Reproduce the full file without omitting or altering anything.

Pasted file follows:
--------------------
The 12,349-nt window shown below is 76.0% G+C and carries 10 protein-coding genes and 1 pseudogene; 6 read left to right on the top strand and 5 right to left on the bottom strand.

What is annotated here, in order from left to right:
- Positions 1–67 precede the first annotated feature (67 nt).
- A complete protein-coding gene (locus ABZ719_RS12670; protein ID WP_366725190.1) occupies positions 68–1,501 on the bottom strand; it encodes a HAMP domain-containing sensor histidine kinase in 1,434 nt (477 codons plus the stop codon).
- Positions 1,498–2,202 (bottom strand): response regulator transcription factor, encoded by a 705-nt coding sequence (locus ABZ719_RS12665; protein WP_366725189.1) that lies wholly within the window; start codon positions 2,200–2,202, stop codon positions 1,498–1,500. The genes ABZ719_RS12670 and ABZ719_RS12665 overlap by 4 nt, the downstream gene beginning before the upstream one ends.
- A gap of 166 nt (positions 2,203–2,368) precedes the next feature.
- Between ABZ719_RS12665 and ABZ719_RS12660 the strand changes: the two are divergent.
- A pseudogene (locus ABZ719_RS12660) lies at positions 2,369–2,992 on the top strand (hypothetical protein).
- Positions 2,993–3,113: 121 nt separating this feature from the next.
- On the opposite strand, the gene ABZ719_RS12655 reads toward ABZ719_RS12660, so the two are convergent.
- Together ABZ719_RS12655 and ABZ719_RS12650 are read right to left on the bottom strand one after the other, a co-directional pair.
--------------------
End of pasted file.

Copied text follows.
The 12,349-nt window shown below is 76.0% G+C and carries 10 protein-coding genes and 1 pseudogene; 6 read left to right on the top strand and 5 right to left on the bottom strand.

What is annotated here, in order from left to right:
- Positions 1–67 precede the first annotated feature (67 nt).
- A complete protein-coding gene (locus ABZ719_RS12670; protein ID WP_366725190.1) occupies positions 68–1,501 on the bottom strand; it encodes a HAMP domain-containing sensor histidine kinase in 1,434 nt (477 codons plus the stop codon).
- Positions 1,498–2,202 (bottom strand): response regulator transcription factor, encoded by a 705-nt coding sequence (locus ABZ719_RS12665; protein WP_366725189.1) that lies wholly within the window; start codon positions 2,200–2,202, stop codon positions 1,498–1,500. The genes ABZ719_RS12670 and ABZ719_RS12665 overlap by 4 nt, the downstream gene beginning before the upstream one ends.
- A gap of 166 nt (positions 2,203–2,368) precedes the next feature.
- Between ABZ719_RS12665 and ABZ719_RS12660 the strand changes: the two are divergent.
- A pseudogene (locus ABZ719_RS12660) lies at positions 2,369–2,992 on the top strand (hypothetical protein).
- Positions 2,993–3,113: 121 nt separating this feature from the next.
- On the opposite strand, the gene ABZ719_RS12655 reads toward ABZ719_RS12660, so the two are convergent.
- Together ABZ719_RS12655 and ABZ719_RS12650 are read right to left on the bottom strand one after the other, a co-directional pair.